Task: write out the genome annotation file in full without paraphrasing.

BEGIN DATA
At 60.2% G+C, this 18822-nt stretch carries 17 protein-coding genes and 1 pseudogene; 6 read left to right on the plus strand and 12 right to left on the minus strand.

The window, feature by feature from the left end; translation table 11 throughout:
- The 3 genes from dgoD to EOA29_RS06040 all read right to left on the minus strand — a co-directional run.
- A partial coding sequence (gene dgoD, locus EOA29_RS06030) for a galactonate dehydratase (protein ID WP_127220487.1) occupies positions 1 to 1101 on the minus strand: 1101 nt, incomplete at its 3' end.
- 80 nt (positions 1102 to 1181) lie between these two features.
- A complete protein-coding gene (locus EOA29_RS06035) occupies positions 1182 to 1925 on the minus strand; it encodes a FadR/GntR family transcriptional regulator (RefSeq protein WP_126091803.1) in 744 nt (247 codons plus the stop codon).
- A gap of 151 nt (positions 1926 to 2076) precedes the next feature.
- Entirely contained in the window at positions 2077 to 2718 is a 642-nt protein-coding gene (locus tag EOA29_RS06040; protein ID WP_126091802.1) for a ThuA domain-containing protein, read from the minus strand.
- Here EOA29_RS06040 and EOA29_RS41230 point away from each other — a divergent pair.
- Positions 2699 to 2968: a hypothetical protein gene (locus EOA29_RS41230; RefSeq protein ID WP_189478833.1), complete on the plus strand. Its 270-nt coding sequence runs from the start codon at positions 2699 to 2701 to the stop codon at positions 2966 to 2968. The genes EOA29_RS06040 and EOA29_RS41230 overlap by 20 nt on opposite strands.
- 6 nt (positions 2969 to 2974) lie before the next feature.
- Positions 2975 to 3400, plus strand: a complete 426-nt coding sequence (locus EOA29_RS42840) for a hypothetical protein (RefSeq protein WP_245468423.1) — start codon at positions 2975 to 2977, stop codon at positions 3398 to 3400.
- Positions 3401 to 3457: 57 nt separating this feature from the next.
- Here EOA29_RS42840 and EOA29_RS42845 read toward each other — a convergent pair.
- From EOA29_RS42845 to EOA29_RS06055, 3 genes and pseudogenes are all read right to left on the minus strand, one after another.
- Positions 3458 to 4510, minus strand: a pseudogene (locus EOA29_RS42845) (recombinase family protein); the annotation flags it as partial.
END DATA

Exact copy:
At 60.2% G+C, this 18822-nt stretch carries 17 protein-coding genes and 1 pseudogene; 6 read left to right on the plus strand and 12 right to left on the minus strand.

The window, feature by feature from the left end; translation table 11 throughout:
- The 3 genes from dgoD to EOA29_RS06040 all read right to left on the minus strand — a co-directional run.
- A partial coding sequence (gene dgoD, locus EOA29_RS06030) for a galactonate dehydratase (protein ID WP_127220487.1) occupies positions 1 to 1101 on the minus strand: 1101 nt, incomplete at its 3' end.
- 80 nt (positions 1102 to 1181) lie between these two features.
- A complete protein-coding gene (locus EOA29_RS06035) occupies positions 1182 to 1925 on the minus strand; it encodes a FadR/GntR family transcriptional regulator (RefSeq protein WP_126091803.1) in 744 nt (247 codons plus the stop codon).
- A gap of 151 nt (positions 1926 to 2076) precedes the next feature.
- Entirely contained in the window at positions 2077 to 2718 is a 642-nt protein-coding gene (locus tag EOA29_RS06040; protein ID WP_126091802.1) for a ThuA domain-containing protein, read from the minus strand.
- Here EOA29_RS06040 and EOA29_RS41230 point away from each other — a divergent pair.
- Positions 2699 to 2968: a hypothetical protein gene (locus EOA29_RS41230; RefSeq protein ID WP_189478833.1), complete on the plus strand. Its 270-nt coding sequence runs from the start codon at positions 2699 to 2701 to the stop codon at positions 2966 to 2968. The genes EOA29_RS06040 and EOA29_RS41230 overlap by 20 nt on opposite strands.
- 6 nt (positions 2969 to 2974) lie before the next feature.
- Positions 2975 to 3400, plus strand: a complete 426-nt coding sequence (locus EOA29_RS42840) for a hypothetical protein (RefSeq protein WP_245468423.1) — start codon at positions 2975 to 2977, stop codon at positions 3398 to 3400.
- Positions 3401 to 3457: 57 nt separating this feature from the next.
- Here EOA29_RS42840 and EOA29_RS42845 read toward each other — a convergent pair.
- From EOA29_RS42845 to EOA29_RS06055, 3 genes and pseudogenes are all read right to left on the minus strand, one after another.
- Positions 3458 to 4510, minus strand: a pseudogene (locus EOA29_RS42845) (recombinase family protein); the annotation flags it as partial.